How to Change Honda 420 Rancher Front Wheel Bearings: Part 2
Welcome to the second part of our Honda Rancher 420 front wheel bearings replacement project, in which we pick up from removing the steering knuckle in part 1.
Replacing the front wheel bearings on a TRX420 is a long process, which is why we broke the steps down into two parts. Watch the video above to see the full job and follow the steps below to complete the second part of replacing the wheel bearings on a Honda Rancher TRX420.
Tools and Parts - Honda Rancher 420 Front Wheel Bearing Change
- 3/8th ratchet
- Torque wrench
- 10mm, 12mm, 17mm sockets
- 5mm Allen
- Driver set
NOTE: These are the parts needed to replace the wheel bearings on one side. Unless you’re replacing just one damaged bearing, both sides tend to wear at about the same rate, so you should replace both bearings at the same time if one is worn. Use our Honda Rancher TRX420 front knuckle parts diagram to see the wheel bearing (#22), dust seals, (#23 and #24), and circlip (#27) locations.
Honda Rancher TRX420 Wheel Bearing Replacement Part 2
Step 1. Remove the outer seal from the steering knuckle.
NOTE: We used a seal puller set, but you can use a screwdriver to pry the seal out.
Step 2. Use a set of circlip pliers to remove the circlip holding the wheel bearing in place.
Step 3. Flip the steering knuckle over, then lock it down in a vise and pry out the inner seal.
Step 4. Press out the wheel bearing from the back (inside) of the knuckle. Use a bearing press set that covers as much of the bearing as possible, but not so big that it catches on the knuckle itself, since the press is going to move through the knuckle as it forces out the bearing.
Step 5. Use a driver to press the new bearing into place, one that covers the outer race of the bearing.
NOTE: We used a 47mm driver. Use a driver that’s almost identical in size to the outer race of the bearing, otherwise you could end up damaging the bearing.
Step 6. Press in the bearing from the front (the outside) carefully until you feel it bottom out.
PRO TIP: The steering knuckle has an awkward shape, so to get the bearing opening to face straight up and enable the press to drive the bearing in, use a big socket underneath the knuckle to hold it up.
Step 7. Put the knuckle back in the vise, lock the knuckle down facing up, and then install the new circlip.
Step 8. Get the outer seal into place using a soft-blow hammer to drive it down flush with the circlip.
Step 9. Flip the steering knuckle over in the vise, then drive in the inner seal. Use a cup to drive the seal into place and a soft-blow hammer to push the cup.
Step 10. Pack a little grease around both the inner and outer seals.
Step 11. Put the tie rod back in and tighten it to hold everything steady.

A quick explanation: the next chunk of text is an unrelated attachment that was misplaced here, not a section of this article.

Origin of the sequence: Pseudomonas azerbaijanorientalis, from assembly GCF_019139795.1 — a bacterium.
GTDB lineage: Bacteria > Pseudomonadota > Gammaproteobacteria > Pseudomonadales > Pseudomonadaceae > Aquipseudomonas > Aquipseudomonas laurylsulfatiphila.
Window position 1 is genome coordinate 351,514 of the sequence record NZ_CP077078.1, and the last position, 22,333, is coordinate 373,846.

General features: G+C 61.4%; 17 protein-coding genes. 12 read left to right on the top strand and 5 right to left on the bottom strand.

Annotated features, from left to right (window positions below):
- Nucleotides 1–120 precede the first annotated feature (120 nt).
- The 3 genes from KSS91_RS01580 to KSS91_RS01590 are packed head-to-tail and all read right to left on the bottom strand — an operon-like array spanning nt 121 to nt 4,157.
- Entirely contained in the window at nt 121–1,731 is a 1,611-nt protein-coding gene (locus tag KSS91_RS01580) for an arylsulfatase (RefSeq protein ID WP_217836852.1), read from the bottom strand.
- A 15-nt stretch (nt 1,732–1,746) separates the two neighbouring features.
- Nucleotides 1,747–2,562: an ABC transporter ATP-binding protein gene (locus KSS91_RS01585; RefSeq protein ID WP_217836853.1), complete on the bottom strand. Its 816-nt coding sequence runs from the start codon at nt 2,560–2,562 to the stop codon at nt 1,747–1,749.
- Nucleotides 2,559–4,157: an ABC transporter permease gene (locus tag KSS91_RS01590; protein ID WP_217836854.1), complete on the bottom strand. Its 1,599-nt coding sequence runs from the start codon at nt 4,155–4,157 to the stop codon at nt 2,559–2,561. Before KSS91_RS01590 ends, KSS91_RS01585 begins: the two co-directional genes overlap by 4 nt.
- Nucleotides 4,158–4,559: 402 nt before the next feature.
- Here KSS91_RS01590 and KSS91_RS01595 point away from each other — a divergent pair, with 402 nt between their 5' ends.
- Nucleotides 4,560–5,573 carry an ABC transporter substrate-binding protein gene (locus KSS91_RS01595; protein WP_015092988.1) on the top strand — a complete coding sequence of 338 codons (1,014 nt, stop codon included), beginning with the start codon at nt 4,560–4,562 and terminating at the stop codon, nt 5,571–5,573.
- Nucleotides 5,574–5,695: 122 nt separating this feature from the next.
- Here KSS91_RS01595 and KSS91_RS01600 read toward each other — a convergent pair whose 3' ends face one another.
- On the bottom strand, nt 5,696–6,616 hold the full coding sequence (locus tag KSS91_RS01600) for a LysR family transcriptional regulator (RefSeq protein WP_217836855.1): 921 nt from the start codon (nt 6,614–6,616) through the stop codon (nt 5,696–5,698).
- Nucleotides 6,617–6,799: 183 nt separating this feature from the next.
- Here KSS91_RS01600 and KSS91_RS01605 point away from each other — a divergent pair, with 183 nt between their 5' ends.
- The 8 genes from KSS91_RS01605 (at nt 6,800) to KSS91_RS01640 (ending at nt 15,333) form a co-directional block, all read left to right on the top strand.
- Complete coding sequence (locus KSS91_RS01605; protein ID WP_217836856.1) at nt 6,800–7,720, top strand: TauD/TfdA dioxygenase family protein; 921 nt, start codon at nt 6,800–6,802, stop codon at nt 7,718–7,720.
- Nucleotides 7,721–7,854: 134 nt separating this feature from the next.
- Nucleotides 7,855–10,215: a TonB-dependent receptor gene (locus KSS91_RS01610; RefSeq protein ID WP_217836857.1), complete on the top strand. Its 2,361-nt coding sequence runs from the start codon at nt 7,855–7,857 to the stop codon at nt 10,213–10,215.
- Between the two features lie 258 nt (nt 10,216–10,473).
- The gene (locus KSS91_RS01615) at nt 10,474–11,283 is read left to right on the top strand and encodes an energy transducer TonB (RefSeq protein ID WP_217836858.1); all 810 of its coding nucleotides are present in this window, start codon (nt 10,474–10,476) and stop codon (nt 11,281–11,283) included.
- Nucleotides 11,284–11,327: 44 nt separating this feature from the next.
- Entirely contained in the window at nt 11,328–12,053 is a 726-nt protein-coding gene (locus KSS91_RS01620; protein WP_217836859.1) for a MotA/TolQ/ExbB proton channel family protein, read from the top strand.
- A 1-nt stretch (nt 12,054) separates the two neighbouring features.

Step 12. Get the lower ball joint through the steering knuckle and thread the castle nut onto the lower ball joint.
Step 13. Torque the upper and lower ball joint castle nuts. They’re both 17mm and require 21 foot-pounds of torque.
NOTE: For the upper ball joint castle nut, our torque wrench didn’t fit in between the nut and the CV boot, so we used an adjustable torque wrench adapter that allows you to use a box-end wrench to reach in there and tighten the nut to the correct spec.
Step 14. Install the cotter pins in the upper and lower ball joint castle nuts, then bend the tips of the pins with a screwdriver and hammer to keep them from backing out.
PRO TIP: If the holes for the cotter pins on the bolt don’t line up with the nut, add a little more torque to them.
Step 15. Tighten the nut on the tie rod end to 40 foot-pounds, and get its cotter pin into place.
Step 16. Replace the splash guard that goes behind where the brake disc will be. It’s held in place by three 5mm Allen bolts.
Step 17. Get the hub into place by first adding some grease to the center of the hub and the splines on the drive shaft, then pushing the hub into place.
Step 18. Tighten the castle nut holding the hub in place. To keep the hub from spinning, thread back on a couple of the lug nuts to protect the threads on the studs, then use a prybar leveraged against the ground. Torque it to 58 foot-pounds.
Step 19. Replace the cotter pin on the hub castle nut.
Step 20. Cut the brake caliper loose from its zip tie and bolt it back into place with its two 12mm bolts, then torque them to 22 foot-pounds.
Step 21. Bolt the brake hose clamp back into position on the upper arm.
Step 22. Replace the guard behind the caliper, and add a little blue threadlocker to the two 10mm bolts to keep them in place.
Step 23. Replace the wheel, then thread the lugs into place and tighten them. Next, lower the unit to the ground, add 47-foot-pounds of torque and you’re done.